NHS Health Check Results

When you've had your NHS Health Check, we'll send you a letter with your results and what they mean for you.

We'll also send you a results leaflet. You can view this leaflet by clicking the below button, but we'll also add the information here:



NHS Health Check Results Leaflet

Cardiovascular Risk

Everyone has some risk of developing cardiovascular disease (CVD) such as angina, heart attack, stroke, diabetes, or kidney disease.  The aim of the health check is to find those people who may be at high risk, and to help them lower their risk and hopefully even prevent them from getting these diseases.

Characteristics which increase your risk are called risk factors. Some of these, such as family history or increasing age cannot be altered, but many risk factors can be changed.  These are:

•    Smoking
•    High blood pressure
•    Being overweight (as defined by your body mass index)
•    High cholesterol
•    Not taking much exercise

Your cardiovascular risk score takes into account your age, family history, and smoking status, as well as the measurements which were made during your health check.


Reducing your cardiovascular risk


If you smoke then stopping smoking will benefit your health.  If you would like help or advice then please telephone the Oxfordshire Smoking Cessation service on 0800 1223790 or Text QUIT to 60777.
Email  - info@stopforlife.co.uk
Website – www.stopforlifeoxon.org

Blood Pressure

If your blood pressure was greater than 140/90 when we checked it during your health check then we will initially ask you to monitor your blood pressure at home over a 7 day period, then submit these readings to us.  Raised blood pressure increases your risk of heart disease, stroke, and kidney disease.  Reducing your weight and increasing the amount of exercise you take will help to lower your blood pressure.


Cholesterol is a type of fat in your blood.  We need some cholesterol but too much of it can contribute to clogging up your blood vessels.   Much of our cholesterol comes from the fats eat in our diet.  You can lower your cholesterol by eating a healthy balanced diet that is low in saturated fat.  In some circumstances we also prescribe cholesterol lowering medication, Statins.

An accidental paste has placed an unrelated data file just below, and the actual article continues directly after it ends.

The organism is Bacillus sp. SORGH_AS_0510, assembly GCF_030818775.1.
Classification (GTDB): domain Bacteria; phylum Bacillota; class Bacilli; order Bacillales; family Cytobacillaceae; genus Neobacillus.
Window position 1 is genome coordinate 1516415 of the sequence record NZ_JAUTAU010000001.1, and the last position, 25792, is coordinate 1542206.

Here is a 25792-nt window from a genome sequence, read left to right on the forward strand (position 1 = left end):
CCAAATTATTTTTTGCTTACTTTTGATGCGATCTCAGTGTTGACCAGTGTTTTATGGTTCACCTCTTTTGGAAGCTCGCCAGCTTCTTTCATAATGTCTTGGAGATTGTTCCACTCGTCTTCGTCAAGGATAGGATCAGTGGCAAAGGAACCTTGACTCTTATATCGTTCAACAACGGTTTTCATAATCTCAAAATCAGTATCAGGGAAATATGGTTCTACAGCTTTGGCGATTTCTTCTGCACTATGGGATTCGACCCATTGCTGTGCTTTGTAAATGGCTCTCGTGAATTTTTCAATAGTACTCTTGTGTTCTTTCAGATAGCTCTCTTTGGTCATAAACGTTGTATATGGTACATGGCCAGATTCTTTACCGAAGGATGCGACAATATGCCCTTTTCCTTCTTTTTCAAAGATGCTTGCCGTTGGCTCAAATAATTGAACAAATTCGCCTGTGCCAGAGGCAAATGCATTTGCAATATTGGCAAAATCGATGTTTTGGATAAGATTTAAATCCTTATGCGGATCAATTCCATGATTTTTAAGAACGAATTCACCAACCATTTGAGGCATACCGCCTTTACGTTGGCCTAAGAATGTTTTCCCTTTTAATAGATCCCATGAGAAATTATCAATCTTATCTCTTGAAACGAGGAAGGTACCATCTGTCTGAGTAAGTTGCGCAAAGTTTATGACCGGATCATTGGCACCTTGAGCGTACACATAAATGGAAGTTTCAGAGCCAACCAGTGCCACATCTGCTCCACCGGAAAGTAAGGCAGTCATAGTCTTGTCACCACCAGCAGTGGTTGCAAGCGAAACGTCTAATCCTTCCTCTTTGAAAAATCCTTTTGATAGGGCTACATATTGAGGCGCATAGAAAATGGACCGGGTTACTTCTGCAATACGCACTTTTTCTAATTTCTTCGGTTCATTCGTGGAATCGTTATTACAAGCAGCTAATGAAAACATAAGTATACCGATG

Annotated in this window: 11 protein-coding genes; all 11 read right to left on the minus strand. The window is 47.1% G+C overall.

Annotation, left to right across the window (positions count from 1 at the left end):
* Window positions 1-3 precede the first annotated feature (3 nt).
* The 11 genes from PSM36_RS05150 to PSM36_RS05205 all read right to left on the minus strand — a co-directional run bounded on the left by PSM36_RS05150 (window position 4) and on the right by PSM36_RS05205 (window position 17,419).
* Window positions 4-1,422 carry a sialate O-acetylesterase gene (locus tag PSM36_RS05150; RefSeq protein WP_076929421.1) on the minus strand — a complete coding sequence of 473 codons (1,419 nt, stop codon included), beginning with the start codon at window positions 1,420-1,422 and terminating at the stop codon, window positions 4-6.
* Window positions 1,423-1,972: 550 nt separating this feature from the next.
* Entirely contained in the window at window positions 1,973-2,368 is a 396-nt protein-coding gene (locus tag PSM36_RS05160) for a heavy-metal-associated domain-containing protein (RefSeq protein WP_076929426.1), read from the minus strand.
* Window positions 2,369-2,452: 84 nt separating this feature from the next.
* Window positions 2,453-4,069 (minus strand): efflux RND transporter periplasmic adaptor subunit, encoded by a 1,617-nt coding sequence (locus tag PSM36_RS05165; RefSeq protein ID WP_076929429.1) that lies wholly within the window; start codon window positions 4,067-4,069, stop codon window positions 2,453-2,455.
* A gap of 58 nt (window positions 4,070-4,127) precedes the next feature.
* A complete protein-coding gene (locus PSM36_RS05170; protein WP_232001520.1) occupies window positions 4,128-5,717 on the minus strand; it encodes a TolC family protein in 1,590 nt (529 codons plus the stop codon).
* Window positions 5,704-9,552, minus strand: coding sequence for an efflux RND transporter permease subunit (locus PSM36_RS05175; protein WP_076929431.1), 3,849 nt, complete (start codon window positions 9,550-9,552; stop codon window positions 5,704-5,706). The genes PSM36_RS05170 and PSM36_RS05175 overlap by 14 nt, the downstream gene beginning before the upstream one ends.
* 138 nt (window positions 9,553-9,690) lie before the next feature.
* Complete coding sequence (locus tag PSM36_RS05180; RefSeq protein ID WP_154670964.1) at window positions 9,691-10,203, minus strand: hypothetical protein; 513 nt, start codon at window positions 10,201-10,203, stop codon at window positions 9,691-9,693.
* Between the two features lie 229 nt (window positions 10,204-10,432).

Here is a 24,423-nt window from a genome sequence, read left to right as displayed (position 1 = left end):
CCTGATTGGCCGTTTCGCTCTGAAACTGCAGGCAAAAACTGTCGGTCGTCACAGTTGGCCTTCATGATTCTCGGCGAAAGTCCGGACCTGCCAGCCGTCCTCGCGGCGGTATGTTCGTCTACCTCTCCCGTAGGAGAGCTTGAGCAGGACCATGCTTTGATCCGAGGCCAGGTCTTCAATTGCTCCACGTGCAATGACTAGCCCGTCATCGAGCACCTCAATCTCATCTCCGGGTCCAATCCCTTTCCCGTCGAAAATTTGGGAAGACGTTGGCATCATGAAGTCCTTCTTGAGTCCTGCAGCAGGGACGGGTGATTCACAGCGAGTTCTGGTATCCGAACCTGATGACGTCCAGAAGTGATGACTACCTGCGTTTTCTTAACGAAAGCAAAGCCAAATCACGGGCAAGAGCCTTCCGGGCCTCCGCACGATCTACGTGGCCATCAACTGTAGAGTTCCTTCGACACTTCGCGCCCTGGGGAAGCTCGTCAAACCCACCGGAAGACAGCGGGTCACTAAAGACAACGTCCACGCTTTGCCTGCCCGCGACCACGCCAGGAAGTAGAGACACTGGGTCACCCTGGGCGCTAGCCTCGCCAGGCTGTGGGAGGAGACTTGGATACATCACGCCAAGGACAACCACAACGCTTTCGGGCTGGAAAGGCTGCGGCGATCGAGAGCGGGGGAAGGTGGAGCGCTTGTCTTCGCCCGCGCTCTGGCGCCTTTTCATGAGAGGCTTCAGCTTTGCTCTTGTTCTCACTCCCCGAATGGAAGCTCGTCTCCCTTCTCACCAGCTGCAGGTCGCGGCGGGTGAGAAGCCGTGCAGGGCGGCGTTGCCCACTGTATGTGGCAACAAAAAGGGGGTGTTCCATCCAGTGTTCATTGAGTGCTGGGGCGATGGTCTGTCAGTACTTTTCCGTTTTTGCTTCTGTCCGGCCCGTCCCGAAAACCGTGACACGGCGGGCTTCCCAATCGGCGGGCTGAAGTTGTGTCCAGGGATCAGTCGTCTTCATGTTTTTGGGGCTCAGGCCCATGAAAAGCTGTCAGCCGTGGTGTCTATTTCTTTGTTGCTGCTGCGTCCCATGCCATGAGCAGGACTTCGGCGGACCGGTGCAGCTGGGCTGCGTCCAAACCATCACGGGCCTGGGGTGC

Further dietary information can be found at http://patient.info/health/low-fat-diet-sheet

Body mass index (BMI)

This is a comparison of your weight to your height. If your BMI is greater than 25 then you are classified as overweight, and if it is greater than 30 then you are classified as obese.  This is a risk factor for heart disease, strokes, high blood pressure, and diabetes.  You can help by reducing your weight and eating a healthy diet, increasing the amount of exercise you take.  If you drink too much alcohol then reducing your alcohol consumption will also help.  The recommended limits are 21 units a week for men and 14 units a week for women.

Further information on alcohol is available at http://patient.info/health/alcohol-and-sensible-drinking


Risk score after your health check

Low risk (<10%)

Your risk of CVD in the next 10 years is less than one in ten.  It is still worthwhile considering whether you can improve any of your risk factors as doing so will improve your health and help to protect you for the future.

Moderate risk (10-19%)

You should try to consider which of your risk factors you can reduce.  Bear in mind that your score will increase further with age unless you can modify some of your risk factors.  Your doctor may wish to see you and we will ask you to make an appointment if needed.  We recommend that you are re-checked in a year.

High risk (20% or more)

Your risk of CVD disease in the next 10 years is one in five, or more, which is considered to be high risk.  We strongly recommend that you consider which risk factors you can improve, and that you make an appointment with your doctor.  Lifestyle changes will improve your risk score and in these circumstances we may also need to consider prescribing medication for your cholesterol, or for your blood pressure if it is raised.

Our nurses and healthcare assistants will be happy to help and advise you on ways to reduce your cardiovascular risk so feel free to make an appointment if you would like to discuss this further.


Things to Remember

The above patient leaflet is for general information. If your GP or nurse/HCA has had a discussion with you regarding your NHS Health Check results and the outcome of that discussion differes from the advice above, please follow the clinicians advice.